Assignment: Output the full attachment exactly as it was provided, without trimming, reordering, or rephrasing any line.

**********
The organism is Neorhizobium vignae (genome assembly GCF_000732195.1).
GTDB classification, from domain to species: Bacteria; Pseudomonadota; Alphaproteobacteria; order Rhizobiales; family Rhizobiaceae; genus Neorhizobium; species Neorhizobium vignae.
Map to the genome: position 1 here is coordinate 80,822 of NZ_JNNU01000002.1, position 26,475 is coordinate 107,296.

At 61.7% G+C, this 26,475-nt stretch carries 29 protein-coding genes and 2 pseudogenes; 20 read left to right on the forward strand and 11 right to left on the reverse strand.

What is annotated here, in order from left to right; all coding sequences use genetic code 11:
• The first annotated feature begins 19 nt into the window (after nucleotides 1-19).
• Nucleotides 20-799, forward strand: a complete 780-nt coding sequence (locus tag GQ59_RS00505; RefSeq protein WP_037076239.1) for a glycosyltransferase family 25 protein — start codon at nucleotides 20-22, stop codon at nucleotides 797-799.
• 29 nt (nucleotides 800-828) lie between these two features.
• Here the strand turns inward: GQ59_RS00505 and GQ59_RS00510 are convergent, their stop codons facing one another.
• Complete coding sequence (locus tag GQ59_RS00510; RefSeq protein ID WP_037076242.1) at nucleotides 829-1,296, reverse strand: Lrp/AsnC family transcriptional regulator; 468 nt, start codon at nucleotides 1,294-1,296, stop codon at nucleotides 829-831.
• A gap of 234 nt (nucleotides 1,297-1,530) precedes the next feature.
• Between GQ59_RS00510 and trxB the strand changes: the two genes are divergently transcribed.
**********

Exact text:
The organism is Neorhizobium vignae (genome assembly GCF_000732195.1).
GTDB classification, from domain to species: Bacteria; Pseudomonadota; Alphaproteobacteria; order Rhizobiales; family Rhizobiaceae; genus Neorhizobium; species Neorhizobium vignae.
Map to the genome: position 1 here is coordinate 80,822 of NZ_JNNU01000002.1, position 26,475 is coordinate 107,296.

At 61.7% G+C, this 26,475-nt stretch carries 29 protein-coding genes and 2 pseudogenes; 20 read left to right on the forward strand and 11 right to left on the reverse strand.

What is annotated here, in order from left to right; all coding sequences use genetic code 11:
• The first annotated feature begins 19 nt into the window (after nucleotides 1-19).
• Nucleotides 20-799, forward strand: a complete 780-nt coding sequence (locus tag GQ59_RS00505; RefSeq protein WP_037076239.1) for a glycosyltransferase family 25 protein — start codon at nucleotides 20-22, stop codon at nucleotides 797-799.
• 29 nt (nucleotides 800-828) lie between these two features.
• Here the strand turns inward: GQ59_RS00505 and GQ59_RS00510 are convergent, their stop codons facing one another.
• Complete coding sequence (locus tag GQ59_RS00510; RefSeq protein ID WP_037076242.1) at nucleotides 829-1,296, reverse strand: Lrp/AsnC family transcriptional regulator; 468 nt, start codon at nucleotides 1,294-1,296, stop codon at nucleotides 829-831.
• A gap of 234 nt (nucleotides 1,297-1,530) precedes the next feature.
• Between GQ59_RS00510 and trxB the strand changes: the two genes are divergently transcribed.